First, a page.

Monday, 24 August 2009

A script to copy clipboard to a file.

While mucking about with some scripts I got a little bored of copying them into files and chmod +x and copying them into the path, so I just knocked up this little scriptlet. It will optionally set the execute flag on the file if it is a script you are pasting, or leave it as a normal txt file for just saving some text.

First install the package xclip with either Synaptic or:
sudo apt-get install xclip

This isn't a great script, there is very little error checking and it won't even go out of its way to tell you if the syntax is wrong, luckily its easy enough and does what I wanted simply.

Syntax is :
clip2file -x filename
Copies the clipboard into a file and sets it to execute with chmod +x then movies it into ~/bin
clip2file -a filename
Copies the clipboard into a file and nothing more.

You should have already made a bin/ folder in your home (~/bin/) this I believe is already defined as in the $PATH on Ubuntu install.

make a new file in that bin folder called "clip2file" and open it in your favourite text editor such as nano, vim or gedit and past the following script into it.

# Copy the contents of the X clipboard into
# the specified file.
# This makes it crap loads easier to make new commands from scripts.
# Perhaps make it automagically +x if the first script line is
# #/bin/*


while getopts 'ha:x:' OPTION
case $OPTION in
h) hflag=1 ;;

a) aflag=1
aval="$OPTARG" ;;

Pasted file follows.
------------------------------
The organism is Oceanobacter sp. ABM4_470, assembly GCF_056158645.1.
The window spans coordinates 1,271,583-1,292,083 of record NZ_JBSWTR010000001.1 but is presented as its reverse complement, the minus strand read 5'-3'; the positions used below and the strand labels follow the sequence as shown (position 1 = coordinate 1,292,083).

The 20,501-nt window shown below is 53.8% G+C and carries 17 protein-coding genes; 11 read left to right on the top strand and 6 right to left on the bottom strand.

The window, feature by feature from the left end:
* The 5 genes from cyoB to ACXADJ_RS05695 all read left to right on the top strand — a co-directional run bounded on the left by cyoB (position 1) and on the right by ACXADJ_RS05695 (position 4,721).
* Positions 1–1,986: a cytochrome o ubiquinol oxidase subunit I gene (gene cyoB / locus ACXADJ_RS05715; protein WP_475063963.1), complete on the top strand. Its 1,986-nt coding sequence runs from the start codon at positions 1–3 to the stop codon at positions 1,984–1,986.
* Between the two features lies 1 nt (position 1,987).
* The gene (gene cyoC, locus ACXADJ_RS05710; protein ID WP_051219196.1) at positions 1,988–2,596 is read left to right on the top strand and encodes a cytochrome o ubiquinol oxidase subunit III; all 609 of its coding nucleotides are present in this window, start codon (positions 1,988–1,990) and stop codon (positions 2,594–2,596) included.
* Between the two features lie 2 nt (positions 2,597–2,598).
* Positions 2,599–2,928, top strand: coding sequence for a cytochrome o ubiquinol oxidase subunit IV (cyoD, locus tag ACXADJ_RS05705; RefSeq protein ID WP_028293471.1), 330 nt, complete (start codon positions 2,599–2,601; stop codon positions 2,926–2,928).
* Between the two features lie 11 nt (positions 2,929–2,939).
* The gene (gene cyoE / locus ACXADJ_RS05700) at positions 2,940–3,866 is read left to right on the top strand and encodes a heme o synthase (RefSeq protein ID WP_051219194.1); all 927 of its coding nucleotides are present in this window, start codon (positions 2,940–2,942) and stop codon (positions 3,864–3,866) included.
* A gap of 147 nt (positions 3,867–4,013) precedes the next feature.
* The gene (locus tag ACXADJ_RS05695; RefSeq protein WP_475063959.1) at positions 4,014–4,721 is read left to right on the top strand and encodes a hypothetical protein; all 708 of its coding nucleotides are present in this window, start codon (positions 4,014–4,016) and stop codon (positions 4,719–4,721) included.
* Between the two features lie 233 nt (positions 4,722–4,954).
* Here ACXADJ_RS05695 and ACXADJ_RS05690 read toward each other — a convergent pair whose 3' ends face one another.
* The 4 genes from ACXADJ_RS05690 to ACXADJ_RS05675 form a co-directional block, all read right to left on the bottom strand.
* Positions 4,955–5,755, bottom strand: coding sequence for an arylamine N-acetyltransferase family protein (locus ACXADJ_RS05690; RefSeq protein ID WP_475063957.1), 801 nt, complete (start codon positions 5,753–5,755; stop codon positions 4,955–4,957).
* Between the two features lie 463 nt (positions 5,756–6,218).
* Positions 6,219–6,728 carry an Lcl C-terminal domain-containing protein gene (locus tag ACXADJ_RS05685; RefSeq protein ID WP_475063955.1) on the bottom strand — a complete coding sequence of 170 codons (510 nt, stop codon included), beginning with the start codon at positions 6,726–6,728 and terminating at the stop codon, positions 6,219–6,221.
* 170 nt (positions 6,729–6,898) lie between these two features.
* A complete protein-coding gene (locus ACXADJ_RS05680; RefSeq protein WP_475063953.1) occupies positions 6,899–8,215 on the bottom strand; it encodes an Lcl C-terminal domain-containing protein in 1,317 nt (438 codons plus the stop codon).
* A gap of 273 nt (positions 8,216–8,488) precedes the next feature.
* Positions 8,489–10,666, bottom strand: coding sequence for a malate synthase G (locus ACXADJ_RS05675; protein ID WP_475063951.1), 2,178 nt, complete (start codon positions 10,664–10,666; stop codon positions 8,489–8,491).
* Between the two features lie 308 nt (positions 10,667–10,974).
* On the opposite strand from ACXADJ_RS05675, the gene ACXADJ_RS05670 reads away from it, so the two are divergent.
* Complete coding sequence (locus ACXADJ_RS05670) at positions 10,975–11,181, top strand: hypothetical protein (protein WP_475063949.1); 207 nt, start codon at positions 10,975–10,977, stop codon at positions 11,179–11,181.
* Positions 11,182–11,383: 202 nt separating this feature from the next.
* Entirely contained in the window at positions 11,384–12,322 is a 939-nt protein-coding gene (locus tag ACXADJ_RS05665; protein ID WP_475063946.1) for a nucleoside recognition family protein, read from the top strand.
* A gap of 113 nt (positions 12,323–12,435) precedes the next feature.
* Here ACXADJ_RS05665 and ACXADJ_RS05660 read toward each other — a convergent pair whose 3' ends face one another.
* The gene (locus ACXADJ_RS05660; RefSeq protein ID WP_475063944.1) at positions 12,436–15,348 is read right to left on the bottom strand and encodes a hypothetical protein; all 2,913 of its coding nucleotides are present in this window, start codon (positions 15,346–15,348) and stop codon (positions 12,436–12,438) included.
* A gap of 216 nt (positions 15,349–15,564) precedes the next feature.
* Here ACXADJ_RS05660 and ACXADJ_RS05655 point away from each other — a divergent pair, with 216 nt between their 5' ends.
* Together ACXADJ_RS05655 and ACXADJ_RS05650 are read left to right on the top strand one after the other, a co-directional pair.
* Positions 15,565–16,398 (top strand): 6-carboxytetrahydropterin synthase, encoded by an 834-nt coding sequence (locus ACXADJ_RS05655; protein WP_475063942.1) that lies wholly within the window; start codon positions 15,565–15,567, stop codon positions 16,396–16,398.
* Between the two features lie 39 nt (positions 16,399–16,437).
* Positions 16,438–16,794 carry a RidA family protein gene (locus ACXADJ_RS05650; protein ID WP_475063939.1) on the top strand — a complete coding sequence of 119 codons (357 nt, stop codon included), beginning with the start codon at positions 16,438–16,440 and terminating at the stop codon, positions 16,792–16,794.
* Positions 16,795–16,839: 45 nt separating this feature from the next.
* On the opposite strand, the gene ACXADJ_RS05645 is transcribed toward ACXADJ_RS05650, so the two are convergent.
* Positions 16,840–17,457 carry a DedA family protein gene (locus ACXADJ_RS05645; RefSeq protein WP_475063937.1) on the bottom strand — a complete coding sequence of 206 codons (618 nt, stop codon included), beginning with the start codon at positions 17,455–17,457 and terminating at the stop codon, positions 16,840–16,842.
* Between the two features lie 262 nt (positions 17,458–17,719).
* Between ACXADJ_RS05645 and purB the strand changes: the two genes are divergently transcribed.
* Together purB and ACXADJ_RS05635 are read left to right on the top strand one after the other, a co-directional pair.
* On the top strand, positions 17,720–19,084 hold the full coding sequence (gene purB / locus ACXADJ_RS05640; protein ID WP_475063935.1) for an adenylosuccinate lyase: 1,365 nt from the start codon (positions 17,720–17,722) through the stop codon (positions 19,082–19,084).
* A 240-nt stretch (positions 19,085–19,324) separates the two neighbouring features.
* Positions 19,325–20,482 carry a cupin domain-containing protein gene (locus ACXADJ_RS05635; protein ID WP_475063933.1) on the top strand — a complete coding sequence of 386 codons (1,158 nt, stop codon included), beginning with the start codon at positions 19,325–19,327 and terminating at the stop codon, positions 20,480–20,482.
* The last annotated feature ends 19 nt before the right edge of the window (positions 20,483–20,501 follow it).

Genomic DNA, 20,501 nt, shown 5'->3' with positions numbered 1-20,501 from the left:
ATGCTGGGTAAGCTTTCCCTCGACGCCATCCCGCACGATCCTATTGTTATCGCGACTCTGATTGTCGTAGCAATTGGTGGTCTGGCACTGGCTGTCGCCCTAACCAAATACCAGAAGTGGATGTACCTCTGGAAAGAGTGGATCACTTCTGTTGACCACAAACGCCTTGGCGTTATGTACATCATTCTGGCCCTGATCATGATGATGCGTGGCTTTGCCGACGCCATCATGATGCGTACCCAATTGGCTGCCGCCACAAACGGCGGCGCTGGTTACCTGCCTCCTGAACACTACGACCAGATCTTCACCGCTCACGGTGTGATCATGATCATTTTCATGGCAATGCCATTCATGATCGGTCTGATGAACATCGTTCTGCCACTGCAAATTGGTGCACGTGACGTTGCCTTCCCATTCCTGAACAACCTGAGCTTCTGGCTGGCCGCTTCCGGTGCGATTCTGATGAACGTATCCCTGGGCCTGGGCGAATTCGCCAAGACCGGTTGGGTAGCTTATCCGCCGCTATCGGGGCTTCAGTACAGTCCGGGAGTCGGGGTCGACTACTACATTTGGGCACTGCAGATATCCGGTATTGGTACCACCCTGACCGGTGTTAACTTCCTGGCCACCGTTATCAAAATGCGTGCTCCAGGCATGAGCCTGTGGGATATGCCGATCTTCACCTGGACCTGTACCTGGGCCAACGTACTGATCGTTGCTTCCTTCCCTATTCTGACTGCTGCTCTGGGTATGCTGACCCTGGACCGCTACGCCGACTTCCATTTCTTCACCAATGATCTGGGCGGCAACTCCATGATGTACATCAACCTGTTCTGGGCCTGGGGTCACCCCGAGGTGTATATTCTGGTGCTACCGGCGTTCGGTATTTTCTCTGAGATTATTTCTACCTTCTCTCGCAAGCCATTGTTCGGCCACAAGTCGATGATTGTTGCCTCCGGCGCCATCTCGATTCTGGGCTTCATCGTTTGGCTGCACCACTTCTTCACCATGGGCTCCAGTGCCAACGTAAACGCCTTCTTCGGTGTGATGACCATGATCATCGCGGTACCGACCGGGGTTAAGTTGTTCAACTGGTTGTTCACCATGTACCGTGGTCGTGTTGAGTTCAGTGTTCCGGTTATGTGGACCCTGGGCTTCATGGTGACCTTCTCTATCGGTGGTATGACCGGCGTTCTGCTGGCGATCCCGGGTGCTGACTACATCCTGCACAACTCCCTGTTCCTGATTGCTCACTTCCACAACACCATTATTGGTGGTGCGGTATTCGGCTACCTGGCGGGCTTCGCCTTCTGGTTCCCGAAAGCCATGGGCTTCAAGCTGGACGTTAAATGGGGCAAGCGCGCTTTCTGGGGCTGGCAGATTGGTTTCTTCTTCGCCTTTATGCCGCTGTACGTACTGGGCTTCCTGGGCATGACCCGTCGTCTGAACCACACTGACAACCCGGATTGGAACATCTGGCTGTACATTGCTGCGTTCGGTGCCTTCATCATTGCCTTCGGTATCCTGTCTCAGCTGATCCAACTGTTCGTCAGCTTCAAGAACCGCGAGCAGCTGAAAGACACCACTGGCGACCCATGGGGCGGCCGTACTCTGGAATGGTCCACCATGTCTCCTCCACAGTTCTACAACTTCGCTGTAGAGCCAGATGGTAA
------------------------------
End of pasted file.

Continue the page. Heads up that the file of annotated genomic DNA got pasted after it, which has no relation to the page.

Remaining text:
x) xflag=1
xval="$OPTARG" ;;

?) printf "Usage: %s: [-x filename] [-a filename] or use -h to recieve help\n"
exit 1 ;;

shift $(($OPTIND - 1))

if [ "$hflag" ]
printf "Clip2file provides an easy method to create a file from the X clipboard\n"
printf "as either a text file, or make the file executable as a bash script.\n\n"
printf "-x filename ......... Create the file, then set the execute bit.\n"
printf "-a filename ......... Create the file but do not set execute.\n\n"
exit 1

if [ "$xflag" ]
xclip -selection clipboard -o > "$xval"
chmod +x "$xval"
mv "$xval" $HOME/bin/

if [ "$aflag" ]
xclip -selection clipboard -o > "$aval"

exit 0

Set the file to allow executing, with with chmod +x clipt2file or by right clicking it in nautilus and choosing Proerties then going to the Permissions tab and setting it to allow executing.

Now if you want to add a new script off a website, simply copy the text into the clipboard and in a terminal or run dialog (alt+F2) enter:

clip2file -x filename

Filename of course being the name to save the file too, you can then run your new script right away.

Please remeber this script isn't perfect but its good enough for what it does, if someone would like to expand on it then I would happily post the improved version with credit.


Jadu Saikia said...

Nice bash script.

Subban said...

Thanks, nothing clever but saves time.

Nice blog you have, I'm now following :]